Chapter

The Therapeutic Use of Ayahuasca

pp 153-159

Date:

Effect of Santo Daime Membership on Substance Dependence

  • Beatriz Caiuby LabateAffiliated withCentro de Investigación y Docencia Económicas−CIDE Región CentroInstitute of Medical Psychology, University of Heidelberg Email author 
  • , Rafael Guimarães dos SantosAffiliated withInternational Center for Ethnobotanical Education, Research and Service (ICEERS)
  • , Rick StrassmanAffiliated withDepartment of Psychiatry, University of New Mexico School of MedicineCottonwood Research Foundation
  • , Brian T. AndersonAffiliated withSchool of Medicine, Stanford UniversityNúcleo de Estudos Interdisciplinares sobre Psicoativos (NEIP)
  • , Suely MizumotoAffiliated withDepartment of Psychiatry, Federal Univeristy of São Paulo (UNIFESP)The Research Group on Mental Health, State University of Santa Cruz of Bahia (UESC-BA)

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Abstract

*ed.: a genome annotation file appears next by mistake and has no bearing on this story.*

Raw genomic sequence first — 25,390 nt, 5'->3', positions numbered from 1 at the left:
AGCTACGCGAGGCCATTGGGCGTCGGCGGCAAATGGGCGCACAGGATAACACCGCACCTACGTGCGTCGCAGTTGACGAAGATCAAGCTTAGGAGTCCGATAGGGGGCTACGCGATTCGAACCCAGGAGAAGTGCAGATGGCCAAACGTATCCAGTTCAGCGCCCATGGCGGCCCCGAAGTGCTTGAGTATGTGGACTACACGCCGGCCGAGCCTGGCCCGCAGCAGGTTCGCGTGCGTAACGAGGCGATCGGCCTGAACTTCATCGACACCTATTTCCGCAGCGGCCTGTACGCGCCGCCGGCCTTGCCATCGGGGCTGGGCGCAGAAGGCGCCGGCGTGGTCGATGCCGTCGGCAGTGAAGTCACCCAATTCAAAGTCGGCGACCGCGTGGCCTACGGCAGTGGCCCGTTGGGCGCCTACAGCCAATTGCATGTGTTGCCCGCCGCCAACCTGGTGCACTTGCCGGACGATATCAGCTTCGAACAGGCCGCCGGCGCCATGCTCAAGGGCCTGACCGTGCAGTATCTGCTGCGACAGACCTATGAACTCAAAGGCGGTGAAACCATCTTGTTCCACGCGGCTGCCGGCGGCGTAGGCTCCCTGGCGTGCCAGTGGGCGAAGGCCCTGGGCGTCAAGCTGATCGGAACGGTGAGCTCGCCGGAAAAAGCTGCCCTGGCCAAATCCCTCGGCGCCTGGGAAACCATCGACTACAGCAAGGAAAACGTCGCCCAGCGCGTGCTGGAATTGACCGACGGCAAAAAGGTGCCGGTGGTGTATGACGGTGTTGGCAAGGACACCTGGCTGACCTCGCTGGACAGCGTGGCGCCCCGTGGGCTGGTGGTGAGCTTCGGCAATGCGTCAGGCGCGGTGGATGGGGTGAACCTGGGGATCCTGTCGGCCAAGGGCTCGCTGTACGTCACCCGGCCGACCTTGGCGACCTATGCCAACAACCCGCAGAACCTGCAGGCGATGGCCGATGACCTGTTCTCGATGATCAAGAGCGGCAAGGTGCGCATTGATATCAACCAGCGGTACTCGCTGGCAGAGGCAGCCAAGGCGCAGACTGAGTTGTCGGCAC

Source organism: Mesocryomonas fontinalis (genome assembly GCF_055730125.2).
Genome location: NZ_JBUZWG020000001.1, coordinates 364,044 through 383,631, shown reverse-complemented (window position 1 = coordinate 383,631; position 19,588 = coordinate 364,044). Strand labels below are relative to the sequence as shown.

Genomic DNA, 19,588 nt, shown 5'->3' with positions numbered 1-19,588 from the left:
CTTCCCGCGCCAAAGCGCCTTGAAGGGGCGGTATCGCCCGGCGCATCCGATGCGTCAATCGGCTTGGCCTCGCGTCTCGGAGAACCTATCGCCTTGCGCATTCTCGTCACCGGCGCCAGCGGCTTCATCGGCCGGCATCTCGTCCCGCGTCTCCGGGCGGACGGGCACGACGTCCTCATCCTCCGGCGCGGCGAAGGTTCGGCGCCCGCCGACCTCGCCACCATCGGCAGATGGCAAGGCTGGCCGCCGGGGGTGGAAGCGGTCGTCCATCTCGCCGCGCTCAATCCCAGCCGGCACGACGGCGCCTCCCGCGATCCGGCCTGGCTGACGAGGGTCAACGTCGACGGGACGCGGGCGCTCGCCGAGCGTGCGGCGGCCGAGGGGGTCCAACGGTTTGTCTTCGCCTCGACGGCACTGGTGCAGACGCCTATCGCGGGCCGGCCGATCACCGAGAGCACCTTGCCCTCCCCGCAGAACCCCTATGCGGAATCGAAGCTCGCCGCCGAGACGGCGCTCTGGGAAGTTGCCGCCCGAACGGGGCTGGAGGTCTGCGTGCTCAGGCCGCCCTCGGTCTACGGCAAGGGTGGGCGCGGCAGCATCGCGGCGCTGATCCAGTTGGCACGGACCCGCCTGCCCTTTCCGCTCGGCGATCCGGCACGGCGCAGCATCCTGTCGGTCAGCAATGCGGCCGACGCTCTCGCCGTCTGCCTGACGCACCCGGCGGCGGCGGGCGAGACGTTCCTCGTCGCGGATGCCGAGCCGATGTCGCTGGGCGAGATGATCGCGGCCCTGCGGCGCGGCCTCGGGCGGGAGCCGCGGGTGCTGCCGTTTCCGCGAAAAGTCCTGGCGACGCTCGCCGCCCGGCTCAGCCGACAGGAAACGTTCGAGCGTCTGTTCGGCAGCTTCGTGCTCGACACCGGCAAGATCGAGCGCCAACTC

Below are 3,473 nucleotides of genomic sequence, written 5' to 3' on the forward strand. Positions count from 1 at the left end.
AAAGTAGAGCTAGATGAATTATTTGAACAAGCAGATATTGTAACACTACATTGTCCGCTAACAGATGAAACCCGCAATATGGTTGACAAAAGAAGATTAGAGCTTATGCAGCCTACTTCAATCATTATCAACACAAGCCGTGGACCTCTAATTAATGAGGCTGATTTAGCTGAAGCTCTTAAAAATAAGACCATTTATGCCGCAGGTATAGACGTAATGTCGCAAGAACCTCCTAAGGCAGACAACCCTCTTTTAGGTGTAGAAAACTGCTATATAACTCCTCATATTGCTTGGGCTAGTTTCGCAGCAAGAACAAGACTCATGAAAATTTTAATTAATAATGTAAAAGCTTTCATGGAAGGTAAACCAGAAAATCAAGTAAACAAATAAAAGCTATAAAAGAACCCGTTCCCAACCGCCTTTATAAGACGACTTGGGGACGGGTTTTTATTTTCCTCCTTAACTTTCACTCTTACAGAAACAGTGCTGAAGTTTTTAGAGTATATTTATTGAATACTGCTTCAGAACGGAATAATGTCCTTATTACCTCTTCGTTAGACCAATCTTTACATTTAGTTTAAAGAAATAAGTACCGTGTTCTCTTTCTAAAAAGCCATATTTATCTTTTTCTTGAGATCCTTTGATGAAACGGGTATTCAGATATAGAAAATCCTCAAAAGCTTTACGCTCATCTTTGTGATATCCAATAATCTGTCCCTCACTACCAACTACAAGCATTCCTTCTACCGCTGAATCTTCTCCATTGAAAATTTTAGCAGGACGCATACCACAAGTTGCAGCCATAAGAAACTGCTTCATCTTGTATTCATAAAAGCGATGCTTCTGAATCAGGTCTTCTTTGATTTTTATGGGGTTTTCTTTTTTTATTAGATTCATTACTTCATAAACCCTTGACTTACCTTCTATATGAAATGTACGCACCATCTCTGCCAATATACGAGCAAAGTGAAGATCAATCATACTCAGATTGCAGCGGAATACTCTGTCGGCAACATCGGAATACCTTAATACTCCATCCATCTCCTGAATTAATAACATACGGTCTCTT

Previous clinical research on hallucinogen-assisted psychotherapy reported efficacy in treating substance abuse disorders, similar to what has been reported in naturalistic studies of peyote use among Native American Church members. Urban use of the Amazonian hallucinogenic brew, ayahuasca, is increasingly common in syncretic Brazilian ayahuasca religions, and anecdotal reports suggest recovery from substance dependence among those who participate in their rituals. We sought to assess more quantitatively the effects of Brazilian ayahuasca-using church membership on substance dependence. We employed a modified questionnaire using DSM-IV criteria to determine the presence of substance dependence within a sample of members of a branch of the Santo Daime Brazilian ayahuasca religion. Nearly half of these church members reported substance dependence before joining the religious organization; of these, 90 % reported cessation of use of at least one substance upon which, before church membership, they reported dependency. While these preliminary data require confirmation using more rigorous criteria, they suggest a potential role for ayahuasca, within a particular context, in the treatment of substance dependence.